Object Detection is critical for automatic military operations. However, the performance of current object detection algorithms is deficient in terms of the requirements in military scenarios. This is mainly because the object presence is hard to detect due to the indistinguishable appearance and dramatic changes of object's size which is determined by the distance to the detection sensors. Recent advances in deep learning have achieved promising results in many challenging tasks. The state-of-the-art in object detection is represented by convolutional neural networks (CNNs), such as the fast R-CNN algorithm. These CNN-based methods improve the detection performance significantly on several public generic object detection datasets. However, their performance on detecting small objects or undistinguishable objects in visible spectrum images is still insufficient. In this study, we propose a novel detection algorithm for military objects by fusing multi-channel CNNs. We combine spatial, temporal and thermal information by generating a three-channel image, and they will be fused as CNN feature maps in an unsupervised manner. The backbone of our object detection framework is from the fast R-CNN algorithm, and we utilize cross-domain transfer learning technique to fine-tune the CNN model on generated multi-channel images. In the experiments, we validated the proposed method with the images from SENSIAC (Military Sensing Information Analysis Centre) database and compared it with the state-of-the-art. The experimental results demonstrated the effectiveness of the proposed method on both accuracy and computational efficiency.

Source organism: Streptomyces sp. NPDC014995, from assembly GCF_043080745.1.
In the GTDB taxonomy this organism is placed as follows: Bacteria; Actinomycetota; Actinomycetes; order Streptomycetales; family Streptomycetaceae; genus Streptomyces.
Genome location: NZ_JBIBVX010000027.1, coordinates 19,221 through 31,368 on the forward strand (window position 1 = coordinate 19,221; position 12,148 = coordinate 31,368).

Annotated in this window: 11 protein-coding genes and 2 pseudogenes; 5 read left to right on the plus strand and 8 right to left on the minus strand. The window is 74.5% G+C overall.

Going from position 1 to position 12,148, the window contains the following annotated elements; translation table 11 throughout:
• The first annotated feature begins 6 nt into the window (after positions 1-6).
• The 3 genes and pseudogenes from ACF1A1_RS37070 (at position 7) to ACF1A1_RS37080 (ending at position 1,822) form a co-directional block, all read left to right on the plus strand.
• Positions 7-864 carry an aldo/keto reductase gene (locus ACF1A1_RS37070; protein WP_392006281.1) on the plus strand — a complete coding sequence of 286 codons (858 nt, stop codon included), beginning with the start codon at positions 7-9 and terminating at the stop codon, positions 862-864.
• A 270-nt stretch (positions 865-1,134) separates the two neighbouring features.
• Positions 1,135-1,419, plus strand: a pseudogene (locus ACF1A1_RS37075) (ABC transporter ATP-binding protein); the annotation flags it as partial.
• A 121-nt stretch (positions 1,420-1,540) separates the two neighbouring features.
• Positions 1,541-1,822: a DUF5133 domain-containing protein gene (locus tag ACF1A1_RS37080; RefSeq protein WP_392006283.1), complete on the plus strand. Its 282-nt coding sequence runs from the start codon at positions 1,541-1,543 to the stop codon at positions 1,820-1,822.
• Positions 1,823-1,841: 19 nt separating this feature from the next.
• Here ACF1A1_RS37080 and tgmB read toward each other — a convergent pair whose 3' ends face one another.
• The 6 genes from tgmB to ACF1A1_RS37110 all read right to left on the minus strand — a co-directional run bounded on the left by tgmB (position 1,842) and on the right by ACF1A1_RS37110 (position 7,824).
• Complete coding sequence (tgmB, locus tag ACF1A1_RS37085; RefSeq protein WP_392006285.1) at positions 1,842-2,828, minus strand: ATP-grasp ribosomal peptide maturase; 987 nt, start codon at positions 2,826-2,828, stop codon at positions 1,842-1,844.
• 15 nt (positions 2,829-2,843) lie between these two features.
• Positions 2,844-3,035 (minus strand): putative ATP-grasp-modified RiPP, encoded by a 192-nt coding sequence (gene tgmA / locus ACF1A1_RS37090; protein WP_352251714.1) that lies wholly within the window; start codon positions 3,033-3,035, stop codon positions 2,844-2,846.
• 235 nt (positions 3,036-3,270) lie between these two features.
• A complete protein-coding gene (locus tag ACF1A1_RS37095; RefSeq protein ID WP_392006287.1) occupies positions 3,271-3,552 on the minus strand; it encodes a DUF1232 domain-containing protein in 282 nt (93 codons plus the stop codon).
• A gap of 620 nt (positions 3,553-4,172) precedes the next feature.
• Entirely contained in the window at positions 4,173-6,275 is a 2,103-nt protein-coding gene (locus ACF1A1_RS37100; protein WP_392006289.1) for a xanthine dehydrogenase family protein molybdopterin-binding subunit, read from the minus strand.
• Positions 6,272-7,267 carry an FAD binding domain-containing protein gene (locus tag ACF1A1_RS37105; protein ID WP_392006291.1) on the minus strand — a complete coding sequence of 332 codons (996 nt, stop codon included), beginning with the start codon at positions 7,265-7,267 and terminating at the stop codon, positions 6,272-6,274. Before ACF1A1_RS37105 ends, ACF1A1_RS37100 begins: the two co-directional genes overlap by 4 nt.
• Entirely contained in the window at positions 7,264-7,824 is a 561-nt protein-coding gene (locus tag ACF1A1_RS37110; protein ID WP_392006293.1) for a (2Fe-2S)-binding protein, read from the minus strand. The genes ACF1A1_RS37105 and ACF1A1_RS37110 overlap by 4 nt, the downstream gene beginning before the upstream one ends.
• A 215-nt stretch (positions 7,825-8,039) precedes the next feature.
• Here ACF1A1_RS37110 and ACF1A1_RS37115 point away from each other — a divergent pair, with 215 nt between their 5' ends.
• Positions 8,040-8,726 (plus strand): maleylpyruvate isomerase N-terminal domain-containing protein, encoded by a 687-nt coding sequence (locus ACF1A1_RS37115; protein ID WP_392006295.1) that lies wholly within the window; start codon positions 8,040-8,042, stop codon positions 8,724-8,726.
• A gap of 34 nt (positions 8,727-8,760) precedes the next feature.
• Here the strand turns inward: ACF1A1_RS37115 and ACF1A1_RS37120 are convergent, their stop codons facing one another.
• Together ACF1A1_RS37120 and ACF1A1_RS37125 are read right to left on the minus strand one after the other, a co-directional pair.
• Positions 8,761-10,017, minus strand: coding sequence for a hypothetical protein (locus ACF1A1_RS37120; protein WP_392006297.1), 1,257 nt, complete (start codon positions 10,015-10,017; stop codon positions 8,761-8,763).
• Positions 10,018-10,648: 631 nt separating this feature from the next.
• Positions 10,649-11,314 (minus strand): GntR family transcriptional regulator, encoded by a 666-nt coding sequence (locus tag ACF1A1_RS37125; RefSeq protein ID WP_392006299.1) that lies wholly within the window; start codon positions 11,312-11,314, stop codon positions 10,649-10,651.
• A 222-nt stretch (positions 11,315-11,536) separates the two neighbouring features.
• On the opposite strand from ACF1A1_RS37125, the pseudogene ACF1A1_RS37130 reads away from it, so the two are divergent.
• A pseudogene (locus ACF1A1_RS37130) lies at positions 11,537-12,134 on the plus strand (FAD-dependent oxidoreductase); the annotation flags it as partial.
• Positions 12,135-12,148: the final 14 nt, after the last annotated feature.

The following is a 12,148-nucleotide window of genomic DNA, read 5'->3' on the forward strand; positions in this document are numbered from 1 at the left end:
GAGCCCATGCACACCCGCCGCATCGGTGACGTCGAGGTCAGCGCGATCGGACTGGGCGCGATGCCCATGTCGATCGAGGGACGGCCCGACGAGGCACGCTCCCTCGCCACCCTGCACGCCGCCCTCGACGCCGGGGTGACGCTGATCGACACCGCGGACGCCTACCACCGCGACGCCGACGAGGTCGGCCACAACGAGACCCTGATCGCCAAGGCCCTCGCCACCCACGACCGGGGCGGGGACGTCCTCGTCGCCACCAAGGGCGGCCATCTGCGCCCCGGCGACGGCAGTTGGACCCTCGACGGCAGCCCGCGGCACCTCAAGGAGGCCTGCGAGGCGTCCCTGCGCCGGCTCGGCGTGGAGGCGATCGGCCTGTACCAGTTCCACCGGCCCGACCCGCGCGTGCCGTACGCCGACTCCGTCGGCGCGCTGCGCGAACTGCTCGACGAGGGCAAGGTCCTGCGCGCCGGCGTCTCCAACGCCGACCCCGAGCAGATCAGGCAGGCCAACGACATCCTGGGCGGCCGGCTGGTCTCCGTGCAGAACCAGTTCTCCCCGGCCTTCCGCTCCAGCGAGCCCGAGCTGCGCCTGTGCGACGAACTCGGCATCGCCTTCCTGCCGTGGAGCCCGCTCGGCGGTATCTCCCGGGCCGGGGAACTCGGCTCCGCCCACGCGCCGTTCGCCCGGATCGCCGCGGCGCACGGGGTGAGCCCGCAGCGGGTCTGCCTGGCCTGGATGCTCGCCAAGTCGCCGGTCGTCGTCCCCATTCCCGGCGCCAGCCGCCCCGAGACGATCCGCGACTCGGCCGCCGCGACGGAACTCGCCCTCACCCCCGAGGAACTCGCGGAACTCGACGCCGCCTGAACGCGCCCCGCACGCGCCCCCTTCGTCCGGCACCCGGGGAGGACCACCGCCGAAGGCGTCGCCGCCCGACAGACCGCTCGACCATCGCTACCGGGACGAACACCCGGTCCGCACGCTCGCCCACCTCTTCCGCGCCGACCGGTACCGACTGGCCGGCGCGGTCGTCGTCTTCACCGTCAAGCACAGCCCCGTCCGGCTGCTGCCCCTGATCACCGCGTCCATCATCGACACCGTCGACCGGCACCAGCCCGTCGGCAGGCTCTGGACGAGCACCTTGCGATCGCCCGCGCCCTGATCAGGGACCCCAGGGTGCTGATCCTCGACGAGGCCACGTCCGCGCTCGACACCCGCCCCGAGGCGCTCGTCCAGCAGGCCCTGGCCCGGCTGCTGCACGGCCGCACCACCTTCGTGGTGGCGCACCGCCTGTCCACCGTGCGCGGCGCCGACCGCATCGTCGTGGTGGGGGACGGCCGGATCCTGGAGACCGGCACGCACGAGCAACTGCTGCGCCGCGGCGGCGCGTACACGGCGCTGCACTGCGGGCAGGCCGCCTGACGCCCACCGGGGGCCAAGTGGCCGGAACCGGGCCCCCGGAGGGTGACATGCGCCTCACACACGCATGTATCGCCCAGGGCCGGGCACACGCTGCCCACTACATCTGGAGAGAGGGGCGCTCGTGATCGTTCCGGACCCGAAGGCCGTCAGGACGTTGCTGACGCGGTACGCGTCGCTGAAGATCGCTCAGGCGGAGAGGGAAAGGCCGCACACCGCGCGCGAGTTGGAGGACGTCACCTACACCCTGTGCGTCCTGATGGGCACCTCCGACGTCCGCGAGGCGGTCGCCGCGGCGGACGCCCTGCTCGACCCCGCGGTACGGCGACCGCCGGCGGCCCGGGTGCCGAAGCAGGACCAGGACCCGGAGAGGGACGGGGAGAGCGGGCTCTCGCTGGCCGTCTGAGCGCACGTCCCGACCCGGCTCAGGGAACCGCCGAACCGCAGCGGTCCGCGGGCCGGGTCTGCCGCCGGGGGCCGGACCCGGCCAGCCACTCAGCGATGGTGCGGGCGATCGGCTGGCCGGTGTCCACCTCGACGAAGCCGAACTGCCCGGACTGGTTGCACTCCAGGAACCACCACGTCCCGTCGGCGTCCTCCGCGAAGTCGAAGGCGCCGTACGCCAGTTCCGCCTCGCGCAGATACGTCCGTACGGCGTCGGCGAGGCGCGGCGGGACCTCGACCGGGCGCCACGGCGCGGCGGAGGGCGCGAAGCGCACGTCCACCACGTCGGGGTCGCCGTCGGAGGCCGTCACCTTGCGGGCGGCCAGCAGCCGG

* Published at the Sensors & Electronics Technology (SET) panel Symposium SET-241 on 9th NATO Military Sensing Symposium 
  

SWA Object Detection

Dec 25, 2020
Haoyang Zhang, Ying Wang, Feras Dayoub, Niko Sünderhauf

Do you want to improve 1.0 AP for your object detector without any inference cost and any change to your detector? Let us tell you such a recipe. It is surprisingly simple: train your detector for an extra 12 epochs using cyclical learning rates and then average these 12 checkpoints as your final detection model. This potent recipe is inspired by Stochastic Weights Averaging (SWA), which is proposed in arXiv:1803.05407 for improving generalization in deep neural networks. We found it also very effective in object detection. In this technique report, we systematically investigate the effects of applying SWA to object detection as well as instance segmentation. Through extensive experiments, we discover a good policy of performing SWA in object detection, and we consistently achieve $\sim$1.0 AP improvement over various popular detectors on the challenging COCO benchmark. We hope this work will make more researchers in object detection know this technique and help them train better object detectors. Code is available at: https://github.com/hyz-xmaster/swa_object_detection .

* 9 pages; add results